Contrary to what a lot of fans have theorized for five years now, it seems that the empty cryo-sleep pod in the Scout Ship from Man of Steel wasn't for Kara Zor-El -- or at least, it wasn't that simple.
That's according to Man of Steel filmmaker Zack Snyder, who was quizzed about the pod in the wake of reports that Warner Bros. is developing a stand-alone Supergirl movie.
"The open pod was something more," Snyder said cryptically, then left fans to their wild speculations.
Kara Zor-El -- first seen in the Man of Steel universe as part of a tie-in comic book sold digitally at Wal-Mart -- never got powers in that story, and would be thousands of years old.
Kara, in the David Goyer/Jerry Ordway version of the Man of Steel world, crash-landed on Earth thousands of years ago amid a pitched battle with Dev-Em, her ship later being unearthed and serving as Superman's Fortress of Solitude in the movie.
The Kara introduced in the digital comic was a member of the Kryptonian Explorers Guild, and organization tasked with seeking out suitable planets for terraforming and later colonization by Kryptonians...which basically means she wanted to do exactly what Zod wanted to do, except that back when she first arrived there wasn't a thriving human civilization.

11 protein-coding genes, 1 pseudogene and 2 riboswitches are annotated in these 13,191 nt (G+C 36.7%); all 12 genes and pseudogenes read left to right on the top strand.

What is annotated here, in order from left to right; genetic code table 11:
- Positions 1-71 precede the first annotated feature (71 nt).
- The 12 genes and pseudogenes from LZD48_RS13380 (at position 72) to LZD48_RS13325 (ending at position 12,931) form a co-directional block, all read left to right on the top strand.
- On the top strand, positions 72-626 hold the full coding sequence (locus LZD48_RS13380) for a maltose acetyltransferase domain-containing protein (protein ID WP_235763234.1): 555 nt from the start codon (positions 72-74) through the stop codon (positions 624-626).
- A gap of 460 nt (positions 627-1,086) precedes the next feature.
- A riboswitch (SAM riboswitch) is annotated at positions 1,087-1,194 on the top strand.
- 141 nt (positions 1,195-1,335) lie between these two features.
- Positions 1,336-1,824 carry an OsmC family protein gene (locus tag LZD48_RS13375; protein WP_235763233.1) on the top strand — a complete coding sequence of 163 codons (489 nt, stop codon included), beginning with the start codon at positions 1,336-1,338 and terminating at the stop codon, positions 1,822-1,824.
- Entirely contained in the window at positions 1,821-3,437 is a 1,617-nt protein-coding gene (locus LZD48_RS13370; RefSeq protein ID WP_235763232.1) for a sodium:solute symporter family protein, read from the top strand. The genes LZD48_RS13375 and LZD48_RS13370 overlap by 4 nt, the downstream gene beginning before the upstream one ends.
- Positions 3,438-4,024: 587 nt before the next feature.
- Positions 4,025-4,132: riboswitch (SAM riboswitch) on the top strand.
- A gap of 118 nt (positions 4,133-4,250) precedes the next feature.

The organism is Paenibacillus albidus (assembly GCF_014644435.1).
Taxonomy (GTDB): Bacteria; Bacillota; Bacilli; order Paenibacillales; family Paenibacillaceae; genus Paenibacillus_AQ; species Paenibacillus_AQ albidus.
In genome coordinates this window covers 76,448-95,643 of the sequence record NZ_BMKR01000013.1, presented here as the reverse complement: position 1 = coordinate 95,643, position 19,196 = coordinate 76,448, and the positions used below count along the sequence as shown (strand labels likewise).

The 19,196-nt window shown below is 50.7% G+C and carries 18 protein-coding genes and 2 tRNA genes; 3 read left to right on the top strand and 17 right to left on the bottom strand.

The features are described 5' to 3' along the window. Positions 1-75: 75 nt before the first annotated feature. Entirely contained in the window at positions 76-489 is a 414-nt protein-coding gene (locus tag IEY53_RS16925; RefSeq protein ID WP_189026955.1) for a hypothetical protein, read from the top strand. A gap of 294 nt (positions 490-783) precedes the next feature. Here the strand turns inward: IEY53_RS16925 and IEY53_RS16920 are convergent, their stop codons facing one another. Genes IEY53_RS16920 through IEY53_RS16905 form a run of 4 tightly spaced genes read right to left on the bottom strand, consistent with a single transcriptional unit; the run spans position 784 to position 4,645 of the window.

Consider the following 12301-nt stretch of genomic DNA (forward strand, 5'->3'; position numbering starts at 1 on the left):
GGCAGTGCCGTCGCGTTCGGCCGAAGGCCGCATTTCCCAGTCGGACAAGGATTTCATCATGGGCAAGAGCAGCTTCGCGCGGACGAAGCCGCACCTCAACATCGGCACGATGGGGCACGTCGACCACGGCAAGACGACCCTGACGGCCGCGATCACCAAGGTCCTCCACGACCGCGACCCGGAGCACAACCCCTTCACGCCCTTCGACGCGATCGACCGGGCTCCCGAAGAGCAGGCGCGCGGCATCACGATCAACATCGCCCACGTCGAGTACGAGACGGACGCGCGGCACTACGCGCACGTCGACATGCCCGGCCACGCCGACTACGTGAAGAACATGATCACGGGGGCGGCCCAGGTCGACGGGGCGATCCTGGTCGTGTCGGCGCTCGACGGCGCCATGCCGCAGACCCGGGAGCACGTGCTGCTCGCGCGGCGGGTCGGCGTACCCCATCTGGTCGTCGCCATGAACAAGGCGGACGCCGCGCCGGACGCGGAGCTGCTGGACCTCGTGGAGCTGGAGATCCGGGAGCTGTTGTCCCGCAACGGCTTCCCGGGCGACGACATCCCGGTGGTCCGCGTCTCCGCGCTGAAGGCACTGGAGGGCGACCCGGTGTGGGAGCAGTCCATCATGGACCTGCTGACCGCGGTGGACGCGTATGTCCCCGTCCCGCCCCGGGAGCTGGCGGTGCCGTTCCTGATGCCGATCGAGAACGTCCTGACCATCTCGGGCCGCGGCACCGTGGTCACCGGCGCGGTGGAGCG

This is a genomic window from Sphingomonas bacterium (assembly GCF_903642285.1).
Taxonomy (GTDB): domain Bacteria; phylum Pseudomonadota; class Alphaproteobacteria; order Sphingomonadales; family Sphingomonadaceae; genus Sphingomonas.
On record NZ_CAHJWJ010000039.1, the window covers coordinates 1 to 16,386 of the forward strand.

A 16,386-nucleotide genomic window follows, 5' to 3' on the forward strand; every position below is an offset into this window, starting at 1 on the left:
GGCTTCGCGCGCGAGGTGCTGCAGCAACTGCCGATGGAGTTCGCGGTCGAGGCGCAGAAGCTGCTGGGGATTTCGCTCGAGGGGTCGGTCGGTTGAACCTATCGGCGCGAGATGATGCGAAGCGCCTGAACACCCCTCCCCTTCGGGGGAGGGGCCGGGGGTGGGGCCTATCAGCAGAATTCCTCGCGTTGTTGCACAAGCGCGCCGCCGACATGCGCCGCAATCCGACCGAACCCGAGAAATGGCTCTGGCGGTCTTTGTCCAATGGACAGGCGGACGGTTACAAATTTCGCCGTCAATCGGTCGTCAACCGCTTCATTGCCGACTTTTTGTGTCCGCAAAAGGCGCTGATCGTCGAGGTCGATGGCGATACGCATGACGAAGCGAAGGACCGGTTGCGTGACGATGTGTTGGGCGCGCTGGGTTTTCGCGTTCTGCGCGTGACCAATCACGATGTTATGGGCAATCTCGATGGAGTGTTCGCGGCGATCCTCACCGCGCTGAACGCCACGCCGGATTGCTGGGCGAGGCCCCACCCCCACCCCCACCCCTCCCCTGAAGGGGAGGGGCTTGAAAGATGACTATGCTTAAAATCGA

Assuming a follow-up would retain the canon from the comic -- which seems unlikely for a variety of reasons at this point, including that it's not clear how many people actually ever saw the book and, after all, it wasn't onscreen -- the question of how to deal with Kara would be baked into the story. Is she truly an ancestor of Superman's, who came here thousands of years ago? If so, did she remain alive by returning to the ship's cryo-stasis devices, or was she rendered functionally immortal by her powers on Earth? If the latter, does that mean Superman is destined for the same fate?
While it would be easy enough to dismiss the comic as likely non-canonical, bear in mind that the space suits worn by Kara, Dev-Em, and others made a brief cameo in a deleted scene from Justice League, suggesting that someone working on that film still understood the comic to "count."
Considering that Brainiac, who was often rumored to play a role in either a prospective Man of Steel or Justice League sequel, appears instead on SYFY's Krypton, with the involvement of Man of Steel writer David S. Goyer, it could be that earlier plans involved some version of Brainiac's tale interweaving with a pre-Man of Steel Kara.
If we wait long enough, though, it's not unlikely that Snyder, who engages with his fans quite a bit on the Vero social network, will give a little more information on the matter.
h/t Funnel Ferry (Twitter)